The effect of deforestation on the human-biting rate of Anopheles darlingi, the primary vector of falciparum malaria in the Peruvian Amazon

Amy Yomiko Vittor, Robert H. Gilman, James Tielsch, Gregory Glass, Tim Shields, Wagner Sánchez Lozano, Viviana Pinedo-Cancino, Jonathan A. Patz

Research output: Contribution to journalArticlepeer-review

Abstract

To examine the impact of tropical rain-forest destruction on malaria, we conducted a year-long study of the rates at which the primary malaria vector in the Amazon, Anopheles darlingi, fed on humans in areas with varying degrees of ecological alteration in the Peruvian Amazon. Mosquitoes were collected by human biting catches along the Iquitos-Nauta road at sites selected for type of vegetation and controlled for human presence. Deforested sites had an A. darlingi biting rate that was more than 278 times higher than the rate determined for areas that were predominantly forested. Our results indicate that A. darlingi displays significantly increased human-biting activity in areas that have undergone deforestation and development associated with road development.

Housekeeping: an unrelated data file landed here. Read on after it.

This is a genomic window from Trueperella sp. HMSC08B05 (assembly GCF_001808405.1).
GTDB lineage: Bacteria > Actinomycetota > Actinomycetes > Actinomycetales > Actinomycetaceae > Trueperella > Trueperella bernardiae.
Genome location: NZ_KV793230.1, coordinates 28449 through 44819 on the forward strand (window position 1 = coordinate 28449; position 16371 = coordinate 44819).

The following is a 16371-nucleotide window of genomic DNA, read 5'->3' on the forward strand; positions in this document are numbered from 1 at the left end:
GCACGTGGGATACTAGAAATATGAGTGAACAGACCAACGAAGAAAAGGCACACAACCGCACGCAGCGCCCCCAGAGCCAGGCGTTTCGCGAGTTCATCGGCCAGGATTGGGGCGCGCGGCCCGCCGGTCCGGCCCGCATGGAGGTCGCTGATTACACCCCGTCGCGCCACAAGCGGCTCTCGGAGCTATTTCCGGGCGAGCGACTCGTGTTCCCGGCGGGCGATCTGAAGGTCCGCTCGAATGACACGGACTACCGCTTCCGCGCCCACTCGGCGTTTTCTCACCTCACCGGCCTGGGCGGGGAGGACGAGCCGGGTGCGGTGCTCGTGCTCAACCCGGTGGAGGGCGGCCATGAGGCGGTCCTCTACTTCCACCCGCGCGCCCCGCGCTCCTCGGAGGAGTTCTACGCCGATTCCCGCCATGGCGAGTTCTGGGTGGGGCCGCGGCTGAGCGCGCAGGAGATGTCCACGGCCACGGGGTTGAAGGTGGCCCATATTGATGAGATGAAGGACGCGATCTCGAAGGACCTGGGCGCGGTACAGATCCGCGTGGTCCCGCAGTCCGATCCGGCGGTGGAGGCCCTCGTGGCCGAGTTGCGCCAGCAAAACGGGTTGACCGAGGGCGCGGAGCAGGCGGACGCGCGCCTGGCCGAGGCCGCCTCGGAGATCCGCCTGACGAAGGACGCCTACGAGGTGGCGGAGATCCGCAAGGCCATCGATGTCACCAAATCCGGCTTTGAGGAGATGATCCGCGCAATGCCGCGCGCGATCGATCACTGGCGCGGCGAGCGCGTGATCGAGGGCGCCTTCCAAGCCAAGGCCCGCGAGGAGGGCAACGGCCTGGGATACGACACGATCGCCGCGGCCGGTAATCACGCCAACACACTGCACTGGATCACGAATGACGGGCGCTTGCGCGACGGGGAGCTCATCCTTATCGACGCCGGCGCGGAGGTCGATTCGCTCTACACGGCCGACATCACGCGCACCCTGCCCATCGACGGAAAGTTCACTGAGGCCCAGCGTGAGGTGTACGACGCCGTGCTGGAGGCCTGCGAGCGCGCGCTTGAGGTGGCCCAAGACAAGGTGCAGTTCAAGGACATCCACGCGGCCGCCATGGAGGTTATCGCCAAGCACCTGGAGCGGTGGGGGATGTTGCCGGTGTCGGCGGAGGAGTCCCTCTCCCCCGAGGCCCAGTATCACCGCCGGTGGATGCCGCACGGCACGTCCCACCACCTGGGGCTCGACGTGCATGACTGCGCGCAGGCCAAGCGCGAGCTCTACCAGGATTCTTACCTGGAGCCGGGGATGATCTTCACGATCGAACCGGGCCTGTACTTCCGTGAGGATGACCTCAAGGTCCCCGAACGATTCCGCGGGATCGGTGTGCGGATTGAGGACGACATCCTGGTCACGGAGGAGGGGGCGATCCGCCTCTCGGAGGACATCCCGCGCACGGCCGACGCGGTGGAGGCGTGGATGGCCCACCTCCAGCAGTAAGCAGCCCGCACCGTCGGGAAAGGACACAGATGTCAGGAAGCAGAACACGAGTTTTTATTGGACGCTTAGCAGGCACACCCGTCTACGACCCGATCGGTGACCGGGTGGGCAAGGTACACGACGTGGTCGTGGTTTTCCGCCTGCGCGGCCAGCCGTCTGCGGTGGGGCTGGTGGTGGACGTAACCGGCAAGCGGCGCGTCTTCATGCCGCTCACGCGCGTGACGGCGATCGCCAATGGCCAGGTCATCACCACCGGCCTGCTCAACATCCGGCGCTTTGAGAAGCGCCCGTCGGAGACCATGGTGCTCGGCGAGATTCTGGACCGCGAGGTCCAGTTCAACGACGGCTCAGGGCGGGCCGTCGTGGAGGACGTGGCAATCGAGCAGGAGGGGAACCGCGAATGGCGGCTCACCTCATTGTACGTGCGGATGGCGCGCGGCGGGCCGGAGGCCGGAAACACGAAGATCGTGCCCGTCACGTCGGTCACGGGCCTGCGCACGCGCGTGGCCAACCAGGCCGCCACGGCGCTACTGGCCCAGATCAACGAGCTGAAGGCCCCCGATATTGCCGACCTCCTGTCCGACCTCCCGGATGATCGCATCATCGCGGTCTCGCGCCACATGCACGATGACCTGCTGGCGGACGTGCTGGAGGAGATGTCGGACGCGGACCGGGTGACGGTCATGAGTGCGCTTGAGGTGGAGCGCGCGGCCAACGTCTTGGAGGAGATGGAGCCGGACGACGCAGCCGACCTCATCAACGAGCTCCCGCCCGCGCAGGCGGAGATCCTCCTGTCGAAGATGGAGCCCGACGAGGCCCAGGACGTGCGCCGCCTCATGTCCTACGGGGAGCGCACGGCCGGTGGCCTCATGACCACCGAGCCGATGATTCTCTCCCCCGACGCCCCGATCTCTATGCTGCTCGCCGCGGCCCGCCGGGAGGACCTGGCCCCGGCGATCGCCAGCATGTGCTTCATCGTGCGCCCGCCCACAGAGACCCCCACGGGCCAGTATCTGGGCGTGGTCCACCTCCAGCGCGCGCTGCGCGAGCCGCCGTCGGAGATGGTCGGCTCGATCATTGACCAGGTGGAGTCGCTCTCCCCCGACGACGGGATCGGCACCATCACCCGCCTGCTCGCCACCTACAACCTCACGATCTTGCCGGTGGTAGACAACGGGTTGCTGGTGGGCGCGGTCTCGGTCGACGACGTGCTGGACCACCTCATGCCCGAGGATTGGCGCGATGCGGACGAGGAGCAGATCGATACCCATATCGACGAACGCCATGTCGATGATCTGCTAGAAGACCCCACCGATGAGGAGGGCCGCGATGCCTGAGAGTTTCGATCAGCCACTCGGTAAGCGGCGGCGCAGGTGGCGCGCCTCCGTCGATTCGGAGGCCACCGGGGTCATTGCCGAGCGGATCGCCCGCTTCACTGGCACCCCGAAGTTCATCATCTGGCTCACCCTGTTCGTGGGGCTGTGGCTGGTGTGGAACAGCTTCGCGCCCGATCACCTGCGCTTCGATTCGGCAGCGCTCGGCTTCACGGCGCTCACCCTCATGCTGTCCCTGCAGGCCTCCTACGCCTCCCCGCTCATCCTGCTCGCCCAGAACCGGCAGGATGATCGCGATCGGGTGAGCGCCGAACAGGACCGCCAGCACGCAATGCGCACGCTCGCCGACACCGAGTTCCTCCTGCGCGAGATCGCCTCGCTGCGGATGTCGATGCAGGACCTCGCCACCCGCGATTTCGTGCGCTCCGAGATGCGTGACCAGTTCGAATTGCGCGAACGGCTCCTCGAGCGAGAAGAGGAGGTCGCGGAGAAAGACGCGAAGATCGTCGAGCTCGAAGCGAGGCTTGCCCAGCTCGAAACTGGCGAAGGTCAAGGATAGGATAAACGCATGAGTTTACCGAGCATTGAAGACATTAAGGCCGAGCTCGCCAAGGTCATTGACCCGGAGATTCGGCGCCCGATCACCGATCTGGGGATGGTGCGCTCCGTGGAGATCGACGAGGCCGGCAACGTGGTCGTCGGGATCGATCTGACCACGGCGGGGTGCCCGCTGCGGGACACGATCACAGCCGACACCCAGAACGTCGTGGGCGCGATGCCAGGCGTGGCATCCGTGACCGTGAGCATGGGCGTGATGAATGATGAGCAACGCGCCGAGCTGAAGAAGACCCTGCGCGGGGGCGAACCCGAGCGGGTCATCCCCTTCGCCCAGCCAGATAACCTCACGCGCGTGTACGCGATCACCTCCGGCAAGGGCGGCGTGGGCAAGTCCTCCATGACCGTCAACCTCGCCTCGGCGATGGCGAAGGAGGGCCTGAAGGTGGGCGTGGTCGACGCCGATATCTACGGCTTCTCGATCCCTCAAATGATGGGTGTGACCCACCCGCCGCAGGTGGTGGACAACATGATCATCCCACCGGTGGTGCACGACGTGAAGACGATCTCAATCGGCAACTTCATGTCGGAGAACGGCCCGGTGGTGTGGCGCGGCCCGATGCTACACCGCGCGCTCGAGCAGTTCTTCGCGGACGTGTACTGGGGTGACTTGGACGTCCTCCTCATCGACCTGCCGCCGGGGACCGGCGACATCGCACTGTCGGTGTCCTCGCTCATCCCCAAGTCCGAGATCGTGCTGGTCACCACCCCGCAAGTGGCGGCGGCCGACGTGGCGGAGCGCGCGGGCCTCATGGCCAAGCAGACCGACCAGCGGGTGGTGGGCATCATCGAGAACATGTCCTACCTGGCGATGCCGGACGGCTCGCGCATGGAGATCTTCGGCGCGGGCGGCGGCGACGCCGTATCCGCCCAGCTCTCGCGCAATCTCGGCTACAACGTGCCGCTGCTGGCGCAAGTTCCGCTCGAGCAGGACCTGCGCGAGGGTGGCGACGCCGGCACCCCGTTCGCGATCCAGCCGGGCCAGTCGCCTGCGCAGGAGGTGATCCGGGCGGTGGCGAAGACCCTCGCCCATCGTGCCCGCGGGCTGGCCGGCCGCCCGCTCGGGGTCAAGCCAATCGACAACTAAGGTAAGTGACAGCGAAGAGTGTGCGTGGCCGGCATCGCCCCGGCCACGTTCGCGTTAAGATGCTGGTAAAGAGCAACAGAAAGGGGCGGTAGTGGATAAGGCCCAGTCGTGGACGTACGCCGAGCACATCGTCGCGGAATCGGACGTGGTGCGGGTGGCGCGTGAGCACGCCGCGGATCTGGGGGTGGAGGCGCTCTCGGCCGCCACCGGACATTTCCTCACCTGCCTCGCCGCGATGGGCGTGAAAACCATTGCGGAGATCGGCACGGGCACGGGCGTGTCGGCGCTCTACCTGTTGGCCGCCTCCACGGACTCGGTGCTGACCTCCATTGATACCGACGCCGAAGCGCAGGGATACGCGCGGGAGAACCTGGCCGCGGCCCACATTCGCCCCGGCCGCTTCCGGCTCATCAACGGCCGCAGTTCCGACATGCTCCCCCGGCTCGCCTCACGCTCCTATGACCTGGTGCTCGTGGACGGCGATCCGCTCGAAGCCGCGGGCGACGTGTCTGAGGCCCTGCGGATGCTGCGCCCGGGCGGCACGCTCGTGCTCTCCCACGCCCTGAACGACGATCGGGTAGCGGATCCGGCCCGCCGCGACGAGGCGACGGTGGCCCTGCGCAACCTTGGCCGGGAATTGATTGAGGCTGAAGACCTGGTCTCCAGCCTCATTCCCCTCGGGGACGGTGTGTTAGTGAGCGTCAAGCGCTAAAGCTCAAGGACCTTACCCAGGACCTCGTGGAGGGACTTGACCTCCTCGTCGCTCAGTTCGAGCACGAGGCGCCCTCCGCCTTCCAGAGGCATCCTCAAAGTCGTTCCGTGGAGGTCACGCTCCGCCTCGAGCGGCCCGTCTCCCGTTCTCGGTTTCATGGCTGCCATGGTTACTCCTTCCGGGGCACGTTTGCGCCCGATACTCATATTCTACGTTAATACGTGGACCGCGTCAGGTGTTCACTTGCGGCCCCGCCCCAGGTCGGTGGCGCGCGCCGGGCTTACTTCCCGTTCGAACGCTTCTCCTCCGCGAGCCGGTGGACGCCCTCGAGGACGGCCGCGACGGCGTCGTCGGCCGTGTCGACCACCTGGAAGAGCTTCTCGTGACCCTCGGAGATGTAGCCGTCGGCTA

Original languageEnglish (US)
Pages (from-to)3-11
Number of pages9
JournalAmerican Journal of Tropical Medicine and Hygiene
Volume74
Issue number1
DOIs
StatePublished - Jan 2006

ASJC Scopus subject areas

  • Parasitology
  • Virology
  • Infectious Diseases

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